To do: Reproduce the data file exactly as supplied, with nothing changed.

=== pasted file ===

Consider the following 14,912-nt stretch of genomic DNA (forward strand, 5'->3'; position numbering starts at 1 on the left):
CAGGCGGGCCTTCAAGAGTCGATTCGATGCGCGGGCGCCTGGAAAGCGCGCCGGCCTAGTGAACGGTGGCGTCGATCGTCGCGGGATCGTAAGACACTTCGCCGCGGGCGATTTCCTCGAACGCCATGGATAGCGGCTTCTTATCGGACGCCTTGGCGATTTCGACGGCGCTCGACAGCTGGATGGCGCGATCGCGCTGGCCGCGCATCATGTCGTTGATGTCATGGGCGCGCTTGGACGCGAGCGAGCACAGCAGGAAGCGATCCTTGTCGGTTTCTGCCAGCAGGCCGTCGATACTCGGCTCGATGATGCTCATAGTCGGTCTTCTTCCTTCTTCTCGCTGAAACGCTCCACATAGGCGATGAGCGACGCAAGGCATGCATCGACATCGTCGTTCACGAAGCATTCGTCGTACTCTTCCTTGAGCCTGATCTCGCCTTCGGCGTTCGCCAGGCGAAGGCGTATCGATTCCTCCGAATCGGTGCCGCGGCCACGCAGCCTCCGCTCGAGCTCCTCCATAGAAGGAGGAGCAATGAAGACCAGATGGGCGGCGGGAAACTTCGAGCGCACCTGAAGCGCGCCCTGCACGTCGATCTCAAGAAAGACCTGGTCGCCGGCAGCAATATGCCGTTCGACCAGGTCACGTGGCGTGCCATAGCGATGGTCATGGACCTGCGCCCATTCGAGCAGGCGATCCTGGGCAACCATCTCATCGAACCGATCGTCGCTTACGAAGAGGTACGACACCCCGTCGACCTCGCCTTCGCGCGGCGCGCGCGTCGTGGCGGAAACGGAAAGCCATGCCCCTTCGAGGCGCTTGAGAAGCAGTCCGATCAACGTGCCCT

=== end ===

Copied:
Consider the following 14,912-nt stretch of genomic DNA (forward strand, 5'->3'; position numbering starts at 1 on the left):
CAGGCGGGCCTTCAAGAGTCGATTCGATGCGCGGGCGCCTGGAAAGCGCGCCGGCCTAGTGAACGGTGGCGTCGATCGTCGCGGGATCGTAAGACACTTCGCCGCGGGCGATTTCCTCGAACGCCATGGATAGCGGCTTCTTATCGGACGCCTTGGCGATTTCGACGGCGCTCGACAGCTGGATGGCGCGATCGCGCTGGCCGCGCATCATGTCGTTGATGTCATGGGCGCGCTTGGACGCGAGCGAGCACAGCAGGAAGCGATCCTTGTCGGTTTCTGCCAGCAGGCCGTCGATACTCGGCTCGATGATGCTCATAGTCGGTCTTCTTCCTTCTTCTCGCTGAAACGCTCCACATAGGCGATGAGCGACGCAAGGCATGCATCGACATCGTCGTTCACGAAGCATTCGTCGTACTCTTCCTTGAGCCTGATCTCGCCTTCGGCGTTCGCCAGGCGAAGGCGTATCGATTCCTCCGAATCGGTGCCGCGGCCACGCAGCCTCCGCTCGAGCTCCTCCATAGAAGGAGGAGCAATGAAGACCAGATGGGCGGCGGGAAACTTCGAGCGCACCTGAAGCGCGCCCTGCACGTCGATCTCAAGAAAGACCTGGTCGCCGGCAGCAATATGCCGTTCGACCAGGTCACGTGGCGTGCCATAGCGATGGTCATGGACCTGCGCCCATTCGAGCAGGCGATCCTGGGCAACCATCTCATCGAACCGATCGTCGCTTACGAAGAGGTACGACACCCCGTCGACCTCGCCTTCGCGCGGCGCGCGCGTCGTGGCGGAAACGGAAAGCCATGCCCCTTCGAGGCGCTTGAGAAGCAGTCCGATCAACGTGCCCT